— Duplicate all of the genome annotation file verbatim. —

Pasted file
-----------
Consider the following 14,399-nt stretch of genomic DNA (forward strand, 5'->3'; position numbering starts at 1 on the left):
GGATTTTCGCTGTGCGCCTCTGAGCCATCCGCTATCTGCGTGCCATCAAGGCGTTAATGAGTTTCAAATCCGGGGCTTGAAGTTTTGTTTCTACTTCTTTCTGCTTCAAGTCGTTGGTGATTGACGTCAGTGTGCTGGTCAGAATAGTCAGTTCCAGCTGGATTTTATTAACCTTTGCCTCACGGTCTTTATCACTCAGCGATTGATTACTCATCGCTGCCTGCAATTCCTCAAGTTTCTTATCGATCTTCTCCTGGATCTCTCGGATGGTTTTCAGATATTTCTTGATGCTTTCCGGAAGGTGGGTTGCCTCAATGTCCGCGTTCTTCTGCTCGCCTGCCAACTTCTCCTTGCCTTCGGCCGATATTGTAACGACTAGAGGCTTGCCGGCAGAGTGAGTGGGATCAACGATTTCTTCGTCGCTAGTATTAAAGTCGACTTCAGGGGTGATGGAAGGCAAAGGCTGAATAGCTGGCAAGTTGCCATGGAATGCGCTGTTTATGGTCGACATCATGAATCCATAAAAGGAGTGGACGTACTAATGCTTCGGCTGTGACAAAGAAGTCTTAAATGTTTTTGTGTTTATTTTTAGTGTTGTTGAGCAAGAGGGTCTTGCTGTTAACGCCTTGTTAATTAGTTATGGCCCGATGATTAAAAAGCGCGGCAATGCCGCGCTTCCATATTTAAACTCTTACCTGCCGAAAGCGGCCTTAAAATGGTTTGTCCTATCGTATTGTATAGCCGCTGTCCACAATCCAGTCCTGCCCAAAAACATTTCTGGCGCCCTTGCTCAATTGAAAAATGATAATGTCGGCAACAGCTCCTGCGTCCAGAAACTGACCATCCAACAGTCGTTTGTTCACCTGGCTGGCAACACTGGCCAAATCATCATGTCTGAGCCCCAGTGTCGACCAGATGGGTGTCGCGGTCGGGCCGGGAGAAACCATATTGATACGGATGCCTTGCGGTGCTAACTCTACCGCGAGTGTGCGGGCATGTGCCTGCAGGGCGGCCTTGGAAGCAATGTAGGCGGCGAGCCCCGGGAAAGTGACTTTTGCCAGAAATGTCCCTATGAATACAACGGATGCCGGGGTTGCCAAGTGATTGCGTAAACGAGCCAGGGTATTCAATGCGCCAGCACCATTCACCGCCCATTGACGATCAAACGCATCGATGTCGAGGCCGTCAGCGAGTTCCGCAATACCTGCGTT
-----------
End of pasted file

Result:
Consider the following 14,399-nt stretch of genomic DNA (forward strand, 5'->3'; position numbering starts at 1 on the left):
GGATTTTCGCTGTGCGCCTCTGAGCCATCCGCTATCTGCGTGCCATCAAGGCGTTAATGAGTTTCAAATCCGGGGCTTGAAGTTTTGTTTCTACTTCTTTCTGCTTCAAGTCGTTGGTGATTGACGTCAGTGTGCTGGTCAGAATAGTCAGTTCCAGCTGGATTTTATTAACCTTTGCCTCACGGTCTTTATCACTCAGCGATTGATTACTCATCGCTGCCTGCAATTCCTCAAGTTTCTTATCGATCTTCTCCTGGATCTCTCGGATGGTTTTCAGATATTTCTTGATGCTTTCCGGAAGGTGGGTTGCCTCAATGTCCGCGTTCTTCTGCTCGCCTGCCAACTTCTCCTTGCCTTCGGCCGATATTGTAACGACTAGAGGCTTGCCGGCAGAGTGAGTGGGATCAACGATTTCTTCGTCGCTAGTATTAAAGTCGACTTCAGGGGTGATGGAAGGCAAAGGCTGAATAGCTGGCAAGTTGCCATGGAATGCGCTGTTTATGGTCGACATCATGAATCCATAAAAGGAGTGGACGTACTAATGCTTCGGCTGTGACAAAGAAGTCTTAAATGTTTTTGTGTTTATTTTTAGTGTTGTTGAGCAAGAGGGTCTTGCTGTTAACGCCTTGTTAATTAGTTATGGCCCGATGATTAAAAAGCGCGGCAATGCCGCGCTTCCATATTTAAACTCTTACCTGCCGAAAGCGGCCTTAAAATGGTTTGTCCTATCGTATTGTATAGCCGCTGTCCACAATCCAGTCCTGCCCAAAAACATTTCTGGCGCCCTTGCTCAATTGAAAAATGATAATGTCGGCAACAGCTCCTGCGTCCAGAAACTGACCATCCAACAGTCGTTTGTTCACCTGGCTGGCAACACTGGCCAAATCATCATGTCTGAGCCCCAGTGTCGACCAGATGGGTGTCGCGGTCGGGCCGGGAGAAACCATATTGATACGGATGCCTTGCGGTGCTAACTCTACCGCGAGTGTGCGGGCATGTGCCTGCAGGGCGGCCTTGGAAGCAATGTAGGCGGCGAGCCCCGGGAAAGTGACTTTTGCCAGAAATGTCCCTATGAATACAACGGATGCCGGGGTTGCCAAGTGATTGCGTAAACGAGCCAGGGTATTCAATGCGCCAGCACCATTCACCGCCCATTGACGATCAAACGCATCGATGTCGAGGCCGTCAGCGAGTTCCGCAATACCTGCGTT